The Governing Body of the Kuppuswami Sastri Research Institute is privileged to bring out, to mark the Valedictory function of its Golden Jubilee on 10th July 1996, a monograph of an edition with critical study and English translation of a little known unique farce, the Palandumandana (P.M.) of Harijivana Misra, a poet scholar who lived in Jaipur in the 17th century.
The Prahasana (comedy – farce) and Bhana (one-man show) are two minor play-forms described by Bharata in his Natyasastra under the general category of described by Bhjarata in his Natyasastra under the general category of ‘Dasarupaka’ . All the post-Bharata dramaturgists also dealth with them. Although distinct in their technical format, the Prahasna and Bhana are rightly clubbed together by Bharata as they are both of pure entertainment value (ranjakapradhana) and form an important medium to expose the weakness of society in general or contemporary to the author. Naturally, clomical and satirical elements and dominant in both of them. It is noteworthy that amongst the ten (or eleven) drama types, besides the full-fledged Nataka, only the Prahasana and Bhana as Preffered by many poet, are represented by a large number fo specimens from the early centuries to the present times. The P.M. and its author Harjivana Mishra (H.M.) deserve a special place in the history of the Prahasanas. H.M. is, in the present state of knowledge, the only writer who has composed as many as six Prahasanas including P.M.,each of them endowed with some features not usually found in the Prahasanas. They form a substantial contribution to the comic theature of India. Almost them P.M. is on all accounts the master-piece of the author.
Until the sixties H.M.’s Prahasanas were not known even to the specialists in ancient theatre as they were all available only in mss. And that too in the Anup Sanskrit Library, Bikaner, not easily accessible, and in the India Office Library, London. In the early sixties, Dr. George Artola, then at the University of Hawaii U.S.A., undertook a project of studying some unpublished Prahasanas which included those of H.M. In this connection he worked at Madras with Prof. V. Raghavan, whose life-long scholarly pre-occupation with the study and practice of classical Sanskrit Theatre is wall known. In May 1965 Artola presented a paper on H.M. and his Prahasanas at the sixth annual meeting of the Samaskrita Ranga, a unique organization founded by Dr. Raghavan in 1958 for putting on boards authentic versions of a range of Sanskrit dramas from the ancient to the present times as available in print and in mss. In this talk Artola highlighted the variety of comic situations created by H.M. in five of his Prahasanas- the adbhutataranga (weaves of marvel) in three acts caricaturing persons in the royal court, most probably of the author’s parton king rama Simha of Jaipur (17th century); the Prasangika rich in humour arising from the use of play on specific words; the Vibudhamohana providing joy for the learned men; the incomplete Ghrtakulyavali on the house-holder Ghrtakulaya- kusala giving chowries to Brahmins instead of the usual daksina; and the P.M. The sixth Prahasana Sahrdayanda is somewhat serious, as it is replete with the technical matters on the Alankara Sastra. Dr. Raghavan’ s paper at the same meeting was on this Prahasana. The above lectures were subsequently printed in the Samkrit Ranga Annual volume IV. 1966.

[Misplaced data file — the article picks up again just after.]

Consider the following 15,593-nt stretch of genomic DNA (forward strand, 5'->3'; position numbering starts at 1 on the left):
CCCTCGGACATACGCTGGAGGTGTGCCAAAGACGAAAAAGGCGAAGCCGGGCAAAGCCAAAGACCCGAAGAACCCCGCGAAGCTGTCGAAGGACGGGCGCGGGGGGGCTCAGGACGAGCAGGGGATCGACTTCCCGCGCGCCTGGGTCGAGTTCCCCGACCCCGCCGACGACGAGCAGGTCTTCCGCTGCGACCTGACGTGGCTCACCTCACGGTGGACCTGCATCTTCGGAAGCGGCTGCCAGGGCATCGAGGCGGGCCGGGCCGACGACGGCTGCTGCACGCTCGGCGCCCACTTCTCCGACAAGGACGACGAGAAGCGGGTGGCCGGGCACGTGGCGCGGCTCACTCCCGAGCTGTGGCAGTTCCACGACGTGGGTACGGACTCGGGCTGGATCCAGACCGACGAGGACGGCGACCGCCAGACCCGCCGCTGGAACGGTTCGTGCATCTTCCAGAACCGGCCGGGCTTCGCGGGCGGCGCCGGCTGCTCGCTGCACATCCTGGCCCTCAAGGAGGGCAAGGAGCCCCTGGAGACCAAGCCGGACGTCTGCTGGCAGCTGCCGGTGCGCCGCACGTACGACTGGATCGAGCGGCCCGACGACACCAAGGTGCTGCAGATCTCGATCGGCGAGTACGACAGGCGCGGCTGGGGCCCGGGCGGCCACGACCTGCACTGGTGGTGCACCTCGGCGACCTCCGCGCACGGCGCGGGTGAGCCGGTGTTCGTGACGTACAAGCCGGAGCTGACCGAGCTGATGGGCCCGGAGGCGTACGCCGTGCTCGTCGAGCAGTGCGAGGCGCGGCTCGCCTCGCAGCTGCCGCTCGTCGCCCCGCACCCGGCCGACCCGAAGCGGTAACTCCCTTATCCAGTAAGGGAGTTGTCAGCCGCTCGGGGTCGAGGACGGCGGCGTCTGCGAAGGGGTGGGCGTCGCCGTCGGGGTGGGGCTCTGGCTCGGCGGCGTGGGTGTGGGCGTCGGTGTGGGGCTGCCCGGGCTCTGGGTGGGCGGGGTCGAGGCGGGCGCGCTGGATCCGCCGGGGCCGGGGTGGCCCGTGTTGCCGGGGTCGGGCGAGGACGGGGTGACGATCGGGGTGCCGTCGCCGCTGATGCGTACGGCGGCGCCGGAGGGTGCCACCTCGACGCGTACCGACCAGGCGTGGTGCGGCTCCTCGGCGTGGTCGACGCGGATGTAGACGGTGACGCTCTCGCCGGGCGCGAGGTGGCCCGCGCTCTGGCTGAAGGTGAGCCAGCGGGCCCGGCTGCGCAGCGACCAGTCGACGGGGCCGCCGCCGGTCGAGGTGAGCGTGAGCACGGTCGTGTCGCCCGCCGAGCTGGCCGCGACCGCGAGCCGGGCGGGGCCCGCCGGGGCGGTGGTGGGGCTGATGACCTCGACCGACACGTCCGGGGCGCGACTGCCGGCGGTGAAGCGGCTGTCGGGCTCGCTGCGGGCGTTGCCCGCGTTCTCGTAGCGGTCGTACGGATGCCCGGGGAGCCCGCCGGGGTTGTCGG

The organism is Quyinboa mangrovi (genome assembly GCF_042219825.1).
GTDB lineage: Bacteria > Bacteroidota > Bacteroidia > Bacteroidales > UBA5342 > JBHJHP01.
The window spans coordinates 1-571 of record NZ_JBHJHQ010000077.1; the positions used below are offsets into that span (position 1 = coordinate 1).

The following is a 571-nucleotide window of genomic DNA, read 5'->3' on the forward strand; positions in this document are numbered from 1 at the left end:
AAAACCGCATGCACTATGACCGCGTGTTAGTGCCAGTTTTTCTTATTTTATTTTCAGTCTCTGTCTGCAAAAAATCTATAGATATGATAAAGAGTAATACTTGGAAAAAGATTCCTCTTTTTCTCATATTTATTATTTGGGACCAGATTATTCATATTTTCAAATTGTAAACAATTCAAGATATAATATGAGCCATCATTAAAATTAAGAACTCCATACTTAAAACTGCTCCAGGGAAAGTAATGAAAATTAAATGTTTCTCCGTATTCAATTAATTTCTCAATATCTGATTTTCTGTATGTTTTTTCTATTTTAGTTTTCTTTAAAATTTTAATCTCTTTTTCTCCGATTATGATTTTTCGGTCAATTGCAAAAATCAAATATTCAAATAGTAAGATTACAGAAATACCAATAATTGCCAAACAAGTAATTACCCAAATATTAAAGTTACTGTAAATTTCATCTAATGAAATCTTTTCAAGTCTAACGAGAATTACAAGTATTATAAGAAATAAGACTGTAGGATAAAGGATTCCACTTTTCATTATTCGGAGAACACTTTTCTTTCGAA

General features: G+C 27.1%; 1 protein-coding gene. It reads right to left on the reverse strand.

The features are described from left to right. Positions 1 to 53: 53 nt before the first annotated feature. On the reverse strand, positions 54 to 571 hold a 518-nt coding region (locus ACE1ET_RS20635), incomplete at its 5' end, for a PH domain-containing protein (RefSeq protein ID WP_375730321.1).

An edited version of the P.M. as from mss. was also successfully staged on 12th May 1966 at Madras as directed by Dr. Raghavan with the assistance of Dr. C.S. Sundram and myself. A couple of photographs from this presentation as from the Samskrita Ranga photo album are included in the present edition of P.M.
Two of H.M.’s Prahasans, namely the Vibudhamohana and P.M. were published by Dr. Raghavan through the issues ( I. 1966 and III. 1973) of the Bulletein Malayamaruta sponsored by the Rashtriya Sanskrit Samsthan.
Althhough efforts were taken by the two scholars as seen above to bring to light all of H.M.’s Prahasanas, the authorities of the Kuppuswami Sastri Research Insitute though it would be worthwhile to publish P.M. alone with an additional English translation along with its text and the critical information already available. The early issues of the Samskrita Ranga Annuals are not available for purchase. Also the bulletin Malayamaruta has become defunct after bringing out usefully some minor unpublished Sanskrit compositions through its four issues during 1966 to 1978. The Rashtriya Sanskrit Samsthan and its Vidyapeetha family have during the last 2?2 decades, grown in size in many ways. The general students and specialists therefore look forward to the revival of the publication Malayamaruta in the near future.
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